As Profe. has informed our group, the food in Cusco is not quite as sophisticated or renowned as that of Lima. While I have not been as stunned by the freshness and creativity of Cuscanean cuisine like I was in Lima, dining in Cusco has proved remarkable in the way that it forms a link between the numerous cultures that interact in this small city. For one, the slow-paced drinking and dining culture in Peru provides an opportunity to interact with strangers from different cultures. And secondly, some of my favorite restaurants and cafes in Cusco so far specialize in international fare.
|Croissants at Café Panam|
One of the most fascinating conversations that I had with a Cuscanean surprisingly took place at the bar of the JW Marriott near Casa Elena. As Alejandra and I sipped tea and Pisco sours (by the way, I don’t particularly enjoy the Peruvian classic, but this particular Pisco sour was phenomenal), we chatted with the bartender. As one would imagine, this bartender spoke impeccable English (with all of the American tourists flooding the lobby, he didn’t have much of a choice!). What surprised me, however, was that his impressive vocabulary and dialect were not the results of rigorous school training; rather, he had simply learned English by interacting with visitors over the years. At another café, I helped an Israeli woman at a neighboring table navigate an airline website in English to book a reservation for a flight from Cusco to Lima.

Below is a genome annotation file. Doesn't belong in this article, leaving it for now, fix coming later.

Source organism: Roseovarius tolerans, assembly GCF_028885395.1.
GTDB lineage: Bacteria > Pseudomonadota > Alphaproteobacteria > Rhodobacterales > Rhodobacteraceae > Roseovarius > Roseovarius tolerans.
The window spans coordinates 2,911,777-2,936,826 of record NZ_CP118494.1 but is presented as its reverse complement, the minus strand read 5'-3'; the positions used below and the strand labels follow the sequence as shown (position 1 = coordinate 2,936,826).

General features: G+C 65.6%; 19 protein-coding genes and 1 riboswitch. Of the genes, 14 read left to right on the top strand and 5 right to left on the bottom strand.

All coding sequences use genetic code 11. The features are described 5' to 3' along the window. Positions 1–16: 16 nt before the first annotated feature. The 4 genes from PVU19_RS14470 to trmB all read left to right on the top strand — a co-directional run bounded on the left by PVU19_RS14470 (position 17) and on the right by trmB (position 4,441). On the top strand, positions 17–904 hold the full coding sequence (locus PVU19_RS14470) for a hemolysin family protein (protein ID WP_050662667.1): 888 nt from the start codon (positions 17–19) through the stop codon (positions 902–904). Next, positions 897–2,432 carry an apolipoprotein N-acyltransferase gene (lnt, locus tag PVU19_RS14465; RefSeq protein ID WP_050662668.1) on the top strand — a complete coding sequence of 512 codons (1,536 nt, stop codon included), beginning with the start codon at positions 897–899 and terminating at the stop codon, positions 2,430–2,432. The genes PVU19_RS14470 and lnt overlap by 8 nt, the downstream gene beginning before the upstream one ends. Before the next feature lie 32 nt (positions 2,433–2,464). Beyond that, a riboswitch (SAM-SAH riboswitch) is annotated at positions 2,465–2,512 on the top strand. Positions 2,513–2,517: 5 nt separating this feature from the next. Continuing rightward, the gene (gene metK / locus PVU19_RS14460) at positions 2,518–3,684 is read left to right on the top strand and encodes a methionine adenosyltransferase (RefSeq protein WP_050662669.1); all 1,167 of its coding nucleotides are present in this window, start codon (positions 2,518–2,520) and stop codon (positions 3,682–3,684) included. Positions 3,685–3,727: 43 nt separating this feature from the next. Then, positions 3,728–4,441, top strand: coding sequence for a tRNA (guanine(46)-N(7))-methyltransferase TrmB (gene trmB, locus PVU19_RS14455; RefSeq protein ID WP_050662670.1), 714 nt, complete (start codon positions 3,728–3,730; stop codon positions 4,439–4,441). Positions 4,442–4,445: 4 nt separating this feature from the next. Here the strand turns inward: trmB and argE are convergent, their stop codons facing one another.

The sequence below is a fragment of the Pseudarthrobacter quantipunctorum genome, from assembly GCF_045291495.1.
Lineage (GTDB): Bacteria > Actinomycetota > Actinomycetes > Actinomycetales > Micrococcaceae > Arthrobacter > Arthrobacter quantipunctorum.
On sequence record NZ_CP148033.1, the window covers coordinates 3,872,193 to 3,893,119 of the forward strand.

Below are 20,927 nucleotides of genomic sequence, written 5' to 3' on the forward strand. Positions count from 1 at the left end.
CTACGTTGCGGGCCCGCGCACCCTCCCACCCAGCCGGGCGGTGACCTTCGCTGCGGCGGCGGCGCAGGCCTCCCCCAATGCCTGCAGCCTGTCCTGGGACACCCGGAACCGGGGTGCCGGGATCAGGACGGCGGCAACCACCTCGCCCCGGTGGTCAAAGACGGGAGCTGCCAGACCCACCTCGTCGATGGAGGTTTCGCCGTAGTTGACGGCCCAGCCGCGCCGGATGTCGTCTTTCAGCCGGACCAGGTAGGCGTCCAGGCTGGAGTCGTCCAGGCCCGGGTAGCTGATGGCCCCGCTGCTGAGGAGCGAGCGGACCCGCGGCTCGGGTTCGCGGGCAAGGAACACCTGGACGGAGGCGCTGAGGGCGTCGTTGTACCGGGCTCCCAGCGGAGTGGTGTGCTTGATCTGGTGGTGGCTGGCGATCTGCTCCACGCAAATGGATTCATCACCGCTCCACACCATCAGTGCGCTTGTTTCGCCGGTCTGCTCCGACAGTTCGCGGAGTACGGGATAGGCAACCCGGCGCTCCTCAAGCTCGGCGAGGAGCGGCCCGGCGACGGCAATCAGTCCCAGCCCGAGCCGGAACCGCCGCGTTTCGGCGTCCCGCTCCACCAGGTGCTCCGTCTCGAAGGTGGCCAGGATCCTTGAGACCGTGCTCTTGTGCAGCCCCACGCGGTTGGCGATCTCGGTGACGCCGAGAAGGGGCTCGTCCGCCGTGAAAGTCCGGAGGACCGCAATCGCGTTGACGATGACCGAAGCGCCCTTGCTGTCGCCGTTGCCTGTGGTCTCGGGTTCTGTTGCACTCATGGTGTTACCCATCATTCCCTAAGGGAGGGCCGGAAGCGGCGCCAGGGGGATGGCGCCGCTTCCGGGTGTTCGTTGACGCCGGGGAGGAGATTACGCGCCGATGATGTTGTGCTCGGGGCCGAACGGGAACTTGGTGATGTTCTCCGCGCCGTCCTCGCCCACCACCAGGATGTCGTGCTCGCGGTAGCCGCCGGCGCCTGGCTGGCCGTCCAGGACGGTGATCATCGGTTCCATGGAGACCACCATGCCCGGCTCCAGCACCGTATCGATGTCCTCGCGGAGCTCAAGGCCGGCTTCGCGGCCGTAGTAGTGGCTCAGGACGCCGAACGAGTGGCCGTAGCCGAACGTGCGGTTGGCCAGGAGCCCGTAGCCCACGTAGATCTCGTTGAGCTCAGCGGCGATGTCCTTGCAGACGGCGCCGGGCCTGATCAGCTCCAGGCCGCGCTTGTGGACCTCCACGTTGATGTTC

|The best empanadas we've had in Cusco (at La Valeriana)|
My dining experiences on this trip have helped me realize one of my favorite things about Cusco – although the city is such a melting pot of different cultures and identities, it somehow maintains its traditional Peruvian influences. On a given day, I may have gelato for snack and an empanada for dinner. In the same way, I overhear numerous languages in the Plaza de Armas and see women wearing traditional Peruvian costumes lining the sidewalks.